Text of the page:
Friday, September 21, 2012

I found you on a field, Mr. Fletcher.

Apart from being an aspiring designer, I have other hobbies and interests; for example, I spend a lot of my time outside of school skateboarding and following soccer. It's interesting to see how design, a frighteningly huge part of my life, sneaks its way into my mind without control. For instance, when I see a skateboard, I often forget completely about the physical act of skateboarding, and rather see it is a form of art, something someone was paid to carefully design and produce for the world to see. When I watch a soccer game, I pay close attention to the attire of the players. Everything is meant to look good. Nearly every product has a logo on it, because a major aspect of sports in general is advertising. The other day I was watching a match between Italian clubs F.C. Internazionale Milano and Torino F.C. I'm not the biggest fan of Inter, but they have always had an awesome kit with blue and black stripes. The way these colors interact with the green grass is really striking. For years now Inter has had a major sponsorship deal with Pirelli Tires (a company founded in Milan), so all the jerseys have the Pirelli logo right on the front. I always thought it was such a cool logo, even though for so long I thought it was "Firelli."

While watching this game, I got sidetracked with this Pirelli logo. I thought it was so simple, yet elegantly bold. I tried to figure out who designed this thing, I had to know. It took a while, but then I found that it was none other than Alan Fletcher, a designer who came up in class a week or two ago when we first started working on our initial logos. I was amazed, because during class when Kelly showed us some examples of well known typographic logos there were a couple that really stood out to me:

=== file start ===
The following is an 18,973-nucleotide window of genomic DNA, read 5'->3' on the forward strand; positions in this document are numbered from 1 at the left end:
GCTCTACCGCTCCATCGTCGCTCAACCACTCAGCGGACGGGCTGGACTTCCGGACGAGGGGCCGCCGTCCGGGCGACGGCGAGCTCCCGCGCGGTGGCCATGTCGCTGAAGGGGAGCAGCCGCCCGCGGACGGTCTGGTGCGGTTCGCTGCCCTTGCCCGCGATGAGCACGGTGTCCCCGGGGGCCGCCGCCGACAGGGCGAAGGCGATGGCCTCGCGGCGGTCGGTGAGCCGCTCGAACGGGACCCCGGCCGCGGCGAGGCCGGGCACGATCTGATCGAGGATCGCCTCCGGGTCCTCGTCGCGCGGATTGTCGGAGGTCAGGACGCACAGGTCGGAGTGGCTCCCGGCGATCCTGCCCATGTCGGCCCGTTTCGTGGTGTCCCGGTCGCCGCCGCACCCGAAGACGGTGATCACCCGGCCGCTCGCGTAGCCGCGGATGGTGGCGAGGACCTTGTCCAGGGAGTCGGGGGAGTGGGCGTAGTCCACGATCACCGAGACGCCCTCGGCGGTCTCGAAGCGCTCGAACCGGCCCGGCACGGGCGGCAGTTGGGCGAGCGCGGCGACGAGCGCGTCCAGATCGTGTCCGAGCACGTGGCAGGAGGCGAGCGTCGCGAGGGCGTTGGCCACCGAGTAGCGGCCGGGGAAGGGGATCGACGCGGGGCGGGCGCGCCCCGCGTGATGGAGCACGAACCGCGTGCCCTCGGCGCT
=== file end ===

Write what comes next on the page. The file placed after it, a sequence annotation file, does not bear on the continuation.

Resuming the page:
I didn't write down the name of the designer who created these logos, not surprising at all, but I rediscovered them when I was looking at other works by Alan Fletcher. He has a great way of working both experimentally powerful and subtly sophisticated. This is something I find most important in design. Sometimes it works to be over-the-top, but for the most part, at least in my opinion, less is more. Alan Fletcher has found a way of creating a name for himself through his work, combining commercial success and creative independence. In this way he has reached out to a wide range of audiences. 

This is one of the most appealing aspects of graphic design. It's truly a universal language. Whether the work is print-based or interactive, its ability to reach out to all the world is absolutely remarkable. Successful designers can create a portal through creating symbols. Their names are forever attached to their work and it resonates in many different facets outside of the art community. There's great design all around us, inspiration can be found anywhere... 

Sometimes it just sneaks up on you.

For a resourceful look at Alan Fletcher and other great designers, visit  the Design Museum. 

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